May 13, 2019
Please note: This article discusses eating disorders which might be a trigger for some readers.
This week is mental health awareness week, and the theme this year is body image. Eating disorders (in particular Anorexia Nervosa) have the highest mortality rate of any psychiatric condition. Predominately eating disorders develop during adolescence but they can occur at any age, including in young children. It’s estimated that there are 1.25 million people in the UK with an eating disorder. To put that into perspective, if they all lived in the same place it would be the UK’s second largest city, over twice the size of Manchester.
Anorexia is just one of several diagnosable eating disorders, which includes conditions such Bulimia and Binge Eating. There are several risk factors for eating disorders, which include; a history of eating disorders in the family, receiving criticism around body image, a feeling of pressure to conform to a certain body image, low self-esteem, and sexual abuse.
Three quarters of people who experience an eating disorder are female. Many people believe this is due to the additional pressures society puts on girls in regards to body image, which are reinforced by the media. Catwalk models, Photoshoped magzine images, and more recently Snap Chat filters, all create unrealistic expectations around body image. However, it's important to note that eating disorders also effect men and the outcomes are just as serious.
Teachers are already overburdened with responsibilities which extend far beyond the mandate of what most would call ‘teaching’. But if you would like to act, here are three suggestions.
Educating children on body image will equip them to better monitor their own health and behaviour. It is also an essential step in eradicating stigma. It is important that you pitch your lesson at the appropriate level and take into consideration the specific needs of all the children present. In primary schools you can explore issues around nutrition and personal care. Help children to understand the importance of a healthy balanced diet, and develop a positive relationship with food. You might also want to explore the way the media influences how we see ourselves. It is up to your school to decide if you talk specifically about mental health illnesses. If you are going to do so it needs to be handled sensitively. The Beat, Mind, and NHS websites have lots of facts and information on eating disorders to help you plan a lesson and the PSHE Association also offers guidance on how to structure lessons on this topic. Make sure you consult with the SLT before you begin and that you feel confident in what you are doing. Alternatively, you may want to consider hiring an external trainer to come into the school.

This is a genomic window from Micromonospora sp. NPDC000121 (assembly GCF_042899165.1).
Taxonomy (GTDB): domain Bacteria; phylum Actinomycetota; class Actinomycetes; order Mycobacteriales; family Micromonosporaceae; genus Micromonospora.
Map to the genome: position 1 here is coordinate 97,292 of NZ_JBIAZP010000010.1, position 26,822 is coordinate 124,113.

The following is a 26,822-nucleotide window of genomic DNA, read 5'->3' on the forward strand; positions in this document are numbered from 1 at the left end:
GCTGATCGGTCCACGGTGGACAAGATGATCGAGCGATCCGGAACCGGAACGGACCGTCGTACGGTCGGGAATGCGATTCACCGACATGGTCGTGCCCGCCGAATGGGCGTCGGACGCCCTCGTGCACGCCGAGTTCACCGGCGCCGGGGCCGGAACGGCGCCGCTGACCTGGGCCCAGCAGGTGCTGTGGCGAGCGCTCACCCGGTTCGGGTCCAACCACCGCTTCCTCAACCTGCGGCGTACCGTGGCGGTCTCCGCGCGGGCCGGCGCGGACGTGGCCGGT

No doubt this goes without saying. But it’s worth reminding ourselves that even casual name calling can have devastating consequences. Do not tolerate any form of body shaming, call-out body shaming for what it is whether in the classroom, or in the books that children read. Reading many popular non-fiction stories and viewing movies with a critical eye can open children’s eyes to the body shaming that occurs in everyday society and help them to stand up to it and develop a resilient attitude and sense of self-worth regardless of physical appearance. For example; bad people always looking a certain way. People who are unsuccessful in relationships or unpopular in school always looking a certain way. Use fiction texts that role model how children can behave in a positive and kind way.
The NHS website has a list of warning signs to watch out for, but you may want to consider more in-depth training. Mental Health First Aid England offer courses specifically designed for people who work with children.
Hopefully you found this information useful. On a personal note, I would recommend a Louis Theroux documentary called ‘Talking to Anorexia’. It is very humanising and gives meaningful insight into what it means to experience Anorexia. This is an adult documentary and probably not suitable for watching in class.
The charity Beat also provide adult and young people helplines for eating disorders. We have put their contact details below.
Help for adults
The Beat Adult Helpline is open to anyone over 18. Parents, teachers or any concerned adults should call the adult helpline.
Helpline: 0808 801 0677
Help for young people
The Beat Youthline is open to anyone under 18.
Youthline: 0808 801 0711
Disclaimer: If you are going to discuss mental health in your school, you must ensure you do so in accordance with your school’s relevant policies. It is important to ensure that any discussion is appropriate for the age group and considers the specific situations of all children in the class. The facts in this article were taken from the Beat and NHS websites.